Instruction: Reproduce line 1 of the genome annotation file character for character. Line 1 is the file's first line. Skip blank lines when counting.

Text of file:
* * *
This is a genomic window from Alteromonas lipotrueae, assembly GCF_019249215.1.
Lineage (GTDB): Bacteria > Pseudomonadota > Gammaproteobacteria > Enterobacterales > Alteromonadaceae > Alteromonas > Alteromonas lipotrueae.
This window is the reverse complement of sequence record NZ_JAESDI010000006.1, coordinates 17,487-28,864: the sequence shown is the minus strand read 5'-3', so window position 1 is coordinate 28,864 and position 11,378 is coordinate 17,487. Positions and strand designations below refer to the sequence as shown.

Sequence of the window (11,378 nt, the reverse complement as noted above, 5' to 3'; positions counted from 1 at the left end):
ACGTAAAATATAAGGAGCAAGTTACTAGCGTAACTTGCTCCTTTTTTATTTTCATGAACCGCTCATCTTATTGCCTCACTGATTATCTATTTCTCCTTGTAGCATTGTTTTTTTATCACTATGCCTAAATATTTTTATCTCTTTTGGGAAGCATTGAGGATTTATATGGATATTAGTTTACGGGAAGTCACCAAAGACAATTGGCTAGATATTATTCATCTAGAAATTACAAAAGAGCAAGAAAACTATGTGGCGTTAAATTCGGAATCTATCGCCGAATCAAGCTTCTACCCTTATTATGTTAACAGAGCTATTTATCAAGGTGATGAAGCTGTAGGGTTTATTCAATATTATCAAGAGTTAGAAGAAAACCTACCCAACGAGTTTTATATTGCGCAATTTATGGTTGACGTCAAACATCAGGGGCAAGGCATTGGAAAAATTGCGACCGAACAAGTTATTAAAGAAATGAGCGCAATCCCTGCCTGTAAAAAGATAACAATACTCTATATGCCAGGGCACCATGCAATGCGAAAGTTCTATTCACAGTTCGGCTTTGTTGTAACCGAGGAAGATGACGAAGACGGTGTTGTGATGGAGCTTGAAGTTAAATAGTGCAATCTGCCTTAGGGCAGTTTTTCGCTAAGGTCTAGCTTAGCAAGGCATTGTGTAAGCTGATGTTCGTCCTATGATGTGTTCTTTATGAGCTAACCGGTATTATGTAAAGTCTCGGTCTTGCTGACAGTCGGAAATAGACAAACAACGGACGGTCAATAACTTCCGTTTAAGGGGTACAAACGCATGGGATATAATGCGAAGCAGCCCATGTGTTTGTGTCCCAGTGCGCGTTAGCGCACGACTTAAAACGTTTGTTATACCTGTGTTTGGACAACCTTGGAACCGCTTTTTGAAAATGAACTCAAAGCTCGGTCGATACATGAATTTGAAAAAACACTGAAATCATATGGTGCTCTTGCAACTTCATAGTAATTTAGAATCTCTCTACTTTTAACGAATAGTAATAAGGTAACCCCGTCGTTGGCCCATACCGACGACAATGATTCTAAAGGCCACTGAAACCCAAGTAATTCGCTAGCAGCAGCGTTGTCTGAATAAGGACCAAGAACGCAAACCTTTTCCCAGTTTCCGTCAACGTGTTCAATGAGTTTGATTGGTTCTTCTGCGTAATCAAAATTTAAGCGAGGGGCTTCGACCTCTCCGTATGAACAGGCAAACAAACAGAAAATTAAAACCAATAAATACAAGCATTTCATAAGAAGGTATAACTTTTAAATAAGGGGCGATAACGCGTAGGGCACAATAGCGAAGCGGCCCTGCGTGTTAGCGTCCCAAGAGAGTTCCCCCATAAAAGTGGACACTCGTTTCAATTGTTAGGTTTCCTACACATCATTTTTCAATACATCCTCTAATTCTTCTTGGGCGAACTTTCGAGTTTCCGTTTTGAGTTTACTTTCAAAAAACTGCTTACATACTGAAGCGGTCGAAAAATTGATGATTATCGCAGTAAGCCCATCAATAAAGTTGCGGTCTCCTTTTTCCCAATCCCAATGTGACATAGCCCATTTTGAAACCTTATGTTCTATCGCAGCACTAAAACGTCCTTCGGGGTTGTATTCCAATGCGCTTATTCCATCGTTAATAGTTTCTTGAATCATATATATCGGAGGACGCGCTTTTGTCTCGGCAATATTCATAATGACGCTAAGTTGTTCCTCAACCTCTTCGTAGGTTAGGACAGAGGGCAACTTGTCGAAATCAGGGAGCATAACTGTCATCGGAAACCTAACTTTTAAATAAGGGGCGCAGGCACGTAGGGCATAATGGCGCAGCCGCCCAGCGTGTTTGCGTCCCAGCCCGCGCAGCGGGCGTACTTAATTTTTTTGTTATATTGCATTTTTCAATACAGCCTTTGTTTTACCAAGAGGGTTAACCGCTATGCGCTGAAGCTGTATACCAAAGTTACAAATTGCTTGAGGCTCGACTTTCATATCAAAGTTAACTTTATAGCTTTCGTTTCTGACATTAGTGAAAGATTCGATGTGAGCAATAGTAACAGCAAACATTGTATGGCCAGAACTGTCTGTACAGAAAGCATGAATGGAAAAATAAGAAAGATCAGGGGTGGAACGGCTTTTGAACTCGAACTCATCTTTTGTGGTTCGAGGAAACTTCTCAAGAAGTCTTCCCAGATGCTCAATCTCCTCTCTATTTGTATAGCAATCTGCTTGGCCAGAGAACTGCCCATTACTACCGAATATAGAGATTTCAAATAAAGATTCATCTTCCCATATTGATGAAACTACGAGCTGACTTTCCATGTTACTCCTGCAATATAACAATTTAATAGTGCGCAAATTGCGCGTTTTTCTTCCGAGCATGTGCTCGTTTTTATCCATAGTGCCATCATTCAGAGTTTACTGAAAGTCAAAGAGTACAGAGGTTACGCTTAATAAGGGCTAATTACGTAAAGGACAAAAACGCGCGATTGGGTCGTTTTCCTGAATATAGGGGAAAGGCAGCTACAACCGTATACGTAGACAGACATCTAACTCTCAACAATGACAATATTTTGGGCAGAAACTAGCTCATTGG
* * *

This is a genomic window from Alteromonas lipotrueae, assembly GCF_019249215.1.